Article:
Why Sleep Matters for Cardiac Health

We’re a chronically sleep-deprived nation. The National Sleep Foundation recommends an average of 7 to 9 hours of sleep per day for adults, but most Americans average less than that. The average is around 6.8 hours per day, according to a Gallup poll. About 40 percent of Americans get less than 7 hours of sleep daily, and that average has dropped more than an hour since 1942.

Though there are outliers, most people could stand to get more sleep. And though we don’t know all the details of why, it’s clear that there’s a link between sleep and cardiac health.

Why sleep matters

Sleep disorders, particularly sleep apnea are major contributors to cardiac problems. Hypertension, stroke, heart attack, congestive heart failure and liver failure are all linked to sleep disorders in some way.

During sleep, the body has extended periods in which heart rate and blood pressure drop. The body can’t do this when it lacks adequate sleep. This may not cause much of a difference over the short term, but it takes a toll over the long term, much like ignoring oil changes on a car or truck. The down time the body has during sleep is used to rest, repair, and create hormones that help the body function at its best.

Too little sleep has been linked to a host of health problems that affect not just the heart, but the whole body. Diabetes worsens. Waistlines increase. Cholesterol goes up.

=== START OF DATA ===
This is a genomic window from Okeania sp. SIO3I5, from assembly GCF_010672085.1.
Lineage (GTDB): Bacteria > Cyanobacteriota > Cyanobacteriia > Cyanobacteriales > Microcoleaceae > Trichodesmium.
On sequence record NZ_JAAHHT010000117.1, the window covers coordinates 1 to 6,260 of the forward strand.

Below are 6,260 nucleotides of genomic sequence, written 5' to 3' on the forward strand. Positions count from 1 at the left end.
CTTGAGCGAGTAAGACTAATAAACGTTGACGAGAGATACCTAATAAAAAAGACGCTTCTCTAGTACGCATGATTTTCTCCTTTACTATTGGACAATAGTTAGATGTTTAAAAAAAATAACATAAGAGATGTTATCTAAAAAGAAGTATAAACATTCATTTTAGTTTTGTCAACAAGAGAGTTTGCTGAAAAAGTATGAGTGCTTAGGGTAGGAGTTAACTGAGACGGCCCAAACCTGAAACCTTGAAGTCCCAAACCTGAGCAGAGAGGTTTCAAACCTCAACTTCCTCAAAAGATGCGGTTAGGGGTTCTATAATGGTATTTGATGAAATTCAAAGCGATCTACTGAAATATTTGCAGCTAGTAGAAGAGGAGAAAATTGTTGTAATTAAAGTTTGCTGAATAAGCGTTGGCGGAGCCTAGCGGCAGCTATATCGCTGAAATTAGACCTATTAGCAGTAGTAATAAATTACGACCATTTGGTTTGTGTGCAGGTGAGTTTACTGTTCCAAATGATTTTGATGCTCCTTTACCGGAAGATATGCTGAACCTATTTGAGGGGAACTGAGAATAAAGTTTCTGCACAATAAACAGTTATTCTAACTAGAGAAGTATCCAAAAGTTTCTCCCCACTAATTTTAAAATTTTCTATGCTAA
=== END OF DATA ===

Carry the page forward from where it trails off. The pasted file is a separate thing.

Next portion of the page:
Specialized care for sleep disorders and cardiac health

Here at OHH we want to keep your heart as healthy as possible for the long term. That means taking care of your sleep, too. The Oklahoma Heart Hospital Sleep Center evaluates, diagnoses, and treats sleep problems that can put unnecessary strain on your heart.

Sleep tests like the split night study, CPAP titration, polysomnogram and multiple sleep latency test are all designed to show signs of disorders like sleep apnea and narcolepsy. 

The OHH Sleep Center is fully accredited by the American Academy of Sleep Medicine. We strive to provide the best possible sleep-centered care for any at-risk patient. If you think you might be dealing with a sleep disorder, don’t wait to get it diagnosed. Talk to Oklahoma Heart Hospital today and schedule an appointment with our sleep center. We’ll check for any issues, offer treatment options, and help you get back to a normal healthy life before sleep deprivation can take its toll.

Sleep Medicine